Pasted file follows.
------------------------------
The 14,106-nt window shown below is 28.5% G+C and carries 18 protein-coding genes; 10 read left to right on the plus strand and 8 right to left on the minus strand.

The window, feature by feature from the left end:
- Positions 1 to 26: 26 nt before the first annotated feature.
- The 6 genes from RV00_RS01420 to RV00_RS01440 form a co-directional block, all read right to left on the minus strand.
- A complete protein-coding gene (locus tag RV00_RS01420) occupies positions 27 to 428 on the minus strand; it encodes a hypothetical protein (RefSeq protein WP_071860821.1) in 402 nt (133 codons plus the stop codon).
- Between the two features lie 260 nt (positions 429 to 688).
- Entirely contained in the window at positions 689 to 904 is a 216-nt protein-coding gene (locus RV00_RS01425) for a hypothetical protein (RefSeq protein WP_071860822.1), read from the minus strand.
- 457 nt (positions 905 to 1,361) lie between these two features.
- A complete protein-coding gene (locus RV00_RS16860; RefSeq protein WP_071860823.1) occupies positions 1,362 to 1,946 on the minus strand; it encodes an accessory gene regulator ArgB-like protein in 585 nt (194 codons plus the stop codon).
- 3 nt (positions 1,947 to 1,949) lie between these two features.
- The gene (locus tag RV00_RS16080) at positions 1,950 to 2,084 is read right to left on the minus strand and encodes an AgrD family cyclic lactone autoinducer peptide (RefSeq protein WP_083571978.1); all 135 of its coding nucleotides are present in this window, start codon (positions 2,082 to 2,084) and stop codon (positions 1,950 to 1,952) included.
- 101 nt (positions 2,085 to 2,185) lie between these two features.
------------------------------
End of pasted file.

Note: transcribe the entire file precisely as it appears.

The 14,106-nt window shown below is 28.5% G+C and carries 18 protein-coding genes; 10 read left to right on the plus strand and 8 right to left on the minus strand.

The window, feature by feature from the left end:
- Positions 1 to 26: 26 nt before the first annotated feature.
- The 6 genes from RV00_RS01420 to RV00_RS01440 form a co-directional block, all read right to left on the minus strand.
- A complete protein-coding gene (locus tag RV00_RS01420) occupies positions 27 to 428 on the minus strand; it encodes a hypothetical protein (RefSeq protein WP_071860821.1) in 402 nt (133 codons plus the stop codon).
- Between the two features lie 260 nt (positions 429 to 688).
- Entirely contained in the window at positions 689 to 904 is a 216-nt protein-coding gene (locus RV00_RS01425) for a hypothetical protein (RefSeq protein WP_071860822.1), read from the minus strand.
- 457 nt (positions 905 to 1,361) lie between these two features.
- A complete protein-coding gene (locus RV00_RS16860; RefSeq protein WP_071860823.1) occupies positions 1,362 to 1,946 on the minus strand; it encodes an accessory gene regulator ArgB-like protein in 585 nt (194 codons plus the stop codon).
- 3 nt (positions 1,947 to 1,949) lie between these two features.
- The gene (locus tag RV00_RS16080) at positions 1,950 to 2,084 is read right to left on the minus strand and encodes an AgrD family cyclic lactone autoinducer peptide (RefSeq protein WP_083571978.1); all 135 of its coding nucleotides are present in this window, start codon (positions 2,082 to 2,084) and stop codon (positions 1,950 to 1,952) included.
- 101 nt (positions 2,085 to 2,185) lie between these two features.